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The Director of the Human Resource (HR) Directorate of the Ghana Health Service (GHS), Dr Margaret Cherebere, has accused some human resource practitioners in the service of seeking financial favors from fellow employees before processing their documents for assessment by the authorities.

She said some of them had extorted money from staff, delayed the processing of salary inputs, which had in some cases led to expired financial clearance, omitted eligible staff from promotion interview list and delayed processing of change of grade applications, among other unprofessional conducts.

‘‘Human Resource practitioners in the health service have been making news for bad reasons and these unacceptable behaviours and shortcomings more often than not do not always give our staff the best of services we are required to provide,” Dr Cherebere stressed.

The HR director made the accusation in a speech read on her behalf at the inauguration of the Association of HR Management Practitioners in Health – Western Region Chapter in Sekondi. It was on the theme; ‘‘HR – The Most Important Resource.’’

Professionalism

As a result, she noted, “The staff we manage are disgruntled and have serious misgivings with our conduct and these tend to dent our collective image as HR practitioners in health. The importance of professionalism can be gleaned from the fact that it is one of the six core values of the GHS.’’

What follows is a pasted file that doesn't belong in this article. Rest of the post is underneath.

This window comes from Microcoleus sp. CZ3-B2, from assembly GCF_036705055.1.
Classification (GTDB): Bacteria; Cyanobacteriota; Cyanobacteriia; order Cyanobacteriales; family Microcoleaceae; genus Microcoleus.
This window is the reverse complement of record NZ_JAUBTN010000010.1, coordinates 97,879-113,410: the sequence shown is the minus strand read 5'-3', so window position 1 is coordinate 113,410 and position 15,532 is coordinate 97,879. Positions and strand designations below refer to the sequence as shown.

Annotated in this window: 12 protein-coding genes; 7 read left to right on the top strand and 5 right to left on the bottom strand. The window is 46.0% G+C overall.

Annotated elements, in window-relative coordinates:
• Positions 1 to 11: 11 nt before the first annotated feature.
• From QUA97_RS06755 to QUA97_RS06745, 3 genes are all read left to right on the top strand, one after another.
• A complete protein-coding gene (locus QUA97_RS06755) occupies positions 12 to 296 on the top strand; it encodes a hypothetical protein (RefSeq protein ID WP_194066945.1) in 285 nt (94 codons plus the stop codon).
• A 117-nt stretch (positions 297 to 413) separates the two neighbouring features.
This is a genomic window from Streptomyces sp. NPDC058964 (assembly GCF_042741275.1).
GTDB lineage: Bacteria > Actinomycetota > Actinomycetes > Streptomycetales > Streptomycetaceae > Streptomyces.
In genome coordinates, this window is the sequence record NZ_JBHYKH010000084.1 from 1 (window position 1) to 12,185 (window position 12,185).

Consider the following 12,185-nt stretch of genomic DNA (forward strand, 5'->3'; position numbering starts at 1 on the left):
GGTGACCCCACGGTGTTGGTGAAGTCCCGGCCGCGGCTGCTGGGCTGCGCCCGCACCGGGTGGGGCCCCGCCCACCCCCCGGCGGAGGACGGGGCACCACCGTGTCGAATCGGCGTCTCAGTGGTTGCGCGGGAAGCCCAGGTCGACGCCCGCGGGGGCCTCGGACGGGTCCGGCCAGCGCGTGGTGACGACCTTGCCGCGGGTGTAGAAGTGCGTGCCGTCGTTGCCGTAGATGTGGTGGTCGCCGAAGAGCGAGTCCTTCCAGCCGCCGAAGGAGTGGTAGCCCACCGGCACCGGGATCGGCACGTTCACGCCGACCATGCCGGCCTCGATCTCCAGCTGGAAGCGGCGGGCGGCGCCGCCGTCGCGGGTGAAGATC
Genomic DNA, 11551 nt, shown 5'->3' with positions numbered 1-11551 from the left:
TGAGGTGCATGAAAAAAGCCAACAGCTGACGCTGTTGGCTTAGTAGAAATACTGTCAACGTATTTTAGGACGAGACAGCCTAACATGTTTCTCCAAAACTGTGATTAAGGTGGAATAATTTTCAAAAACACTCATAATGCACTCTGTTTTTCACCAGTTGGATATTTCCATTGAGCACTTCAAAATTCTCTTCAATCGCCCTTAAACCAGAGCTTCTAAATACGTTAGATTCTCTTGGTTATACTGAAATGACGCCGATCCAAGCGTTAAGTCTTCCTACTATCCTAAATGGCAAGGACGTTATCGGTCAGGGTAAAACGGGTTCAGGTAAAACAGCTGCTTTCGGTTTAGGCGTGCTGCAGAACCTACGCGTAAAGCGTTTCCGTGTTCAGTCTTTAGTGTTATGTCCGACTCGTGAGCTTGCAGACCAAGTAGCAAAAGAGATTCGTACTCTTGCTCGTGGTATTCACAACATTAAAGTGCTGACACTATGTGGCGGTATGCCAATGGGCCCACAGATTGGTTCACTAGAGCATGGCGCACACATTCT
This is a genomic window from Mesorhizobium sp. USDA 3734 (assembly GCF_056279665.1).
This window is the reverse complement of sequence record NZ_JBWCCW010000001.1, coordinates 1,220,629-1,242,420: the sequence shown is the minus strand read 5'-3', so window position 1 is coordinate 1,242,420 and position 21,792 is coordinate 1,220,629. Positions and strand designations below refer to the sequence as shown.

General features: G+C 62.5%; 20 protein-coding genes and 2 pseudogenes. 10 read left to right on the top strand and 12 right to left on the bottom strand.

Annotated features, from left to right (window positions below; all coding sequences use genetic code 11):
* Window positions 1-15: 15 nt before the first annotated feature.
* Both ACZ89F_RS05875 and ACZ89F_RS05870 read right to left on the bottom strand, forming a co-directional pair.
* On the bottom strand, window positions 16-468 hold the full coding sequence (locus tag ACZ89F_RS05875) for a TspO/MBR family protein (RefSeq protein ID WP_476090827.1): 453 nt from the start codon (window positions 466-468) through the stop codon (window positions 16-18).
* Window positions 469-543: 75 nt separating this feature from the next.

According to Dr Cherebere, professionalism required that HR practitioners should be responsible for their actions, and that their conduct ought to conform to the accepted behaviour of the GHS, saying, ‘‘Unfortunately, HR practitioners in the health service have been making bad news for themselves.’’

Dr Cherebere declared, ‘‘I will, therefore, want to task the association to put in place measures to stamp out such unacceptable conduct by some of you because of the likely collateral damage it will cause all of us.’’
The director urged them to use the association to create the enabling environment that would promote best practices in the management of human resource for health.

Requisite expertise

She further advised the members to identify areas of interest and need and engage resource persons with the requisite expertise to talk to them, saying, ‘‘You must also promote learning among yourselves by creating a platform for members to share their experiences with the rest.’’

The Chairman of the Chapter, Mr Peter Jerry Kpatakpa, explained that HR practitioners played a key role in the health service and other institutions in the entire country by offering appointments, promoting officers after appointment, paying workmen compensation and ensuring the welfare of employees, among other functions.

‘‘It is on this note that we need to come together as a spine with many facets to be able to press home our demands when the need arises in order to serve our staff admirably,’’ he emphasised.

The Western Regional Deputy Director of the GHS, Administration, Mr Thomas Tawiah, who chaired the function, also noted that HR practitioners occupied strategic positions in the administration of any establishment.

He, therefore, urged them to upgrade their knowledge constantly and aspire to attain higher positions in the GHS, saying that as HR managers, it would not speak well of them if they did not appreciate the key role they played in the service.

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